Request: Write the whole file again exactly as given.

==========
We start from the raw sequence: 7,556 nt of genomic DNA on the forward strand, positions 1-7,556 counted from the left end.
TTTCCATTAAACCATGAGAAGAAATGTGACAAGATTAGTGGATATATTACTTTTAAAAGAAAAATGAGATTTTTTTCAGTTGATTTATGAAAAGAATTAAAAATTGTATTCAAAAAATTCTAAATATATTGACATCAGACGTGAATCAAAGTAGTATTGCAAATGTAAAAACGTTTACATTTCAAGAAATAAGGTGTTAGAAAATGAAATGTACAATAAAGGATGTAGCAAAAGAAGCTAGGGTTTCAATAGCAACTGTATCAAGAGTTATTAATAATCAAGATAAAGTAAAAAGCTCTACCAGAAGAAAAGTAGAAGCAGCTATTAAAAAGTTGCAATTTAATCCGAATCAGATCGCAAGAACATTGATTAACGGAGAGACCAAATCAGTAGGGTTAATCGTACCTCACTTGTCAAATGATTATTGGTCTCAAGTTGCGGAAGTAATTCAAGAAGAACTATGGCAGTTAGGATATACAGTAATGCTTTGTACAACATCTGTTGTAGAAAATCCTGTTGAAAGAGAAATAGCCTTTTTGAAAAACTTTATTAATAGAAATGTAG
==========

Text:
We start from the raw sequence: 7,556 nt of genomic DNA on the forward strand, positions 1-7,556 counted from the left end.
TTTCCATTAAACCATGAGAAGAAATGTGACAAGATTAGTGGATATATTACTTTTAAAAGAAAAATGAGATTTTTTTCAGTTGATTTATGAAAAGAATTAAAAATTGTATTCAAAAAATTCTAAATATATTGACATCAGACGTGAATCAAAGTAGTATTGCAAATGTAAAAACGTTTACATTTCAAGAAATAAGGTGTTAGAAAATGAAATGTACAATAAAGGATGTAGCAAAAGAAGCTAGGGTTTCAATAGCAACTGTATCAAGAGTTATTAATAATCAAGATAAAGTAAAAAGCTCTACCAGAAGAAAAGTAGAAGCAGCTATTAAAAAGTTGCAATTTAATCCGAATCAGATCGCAAGAACATTGATTAACGGAGAGACCAAATCAGTAGGGTTAATCGTACCTCACTTGTCAAATGATTATTGGTCTCAAGTTGCGGAAGTAATTCAAGAAGAACTATGGCAGTTAGGATATACAGTAATGCTTTGTACAACATCTGTTGTAGAAAATCCTGTTGAAAGAGAAATAGCCTTTTTGAAAAACTTTATTAATAGAAATGTAG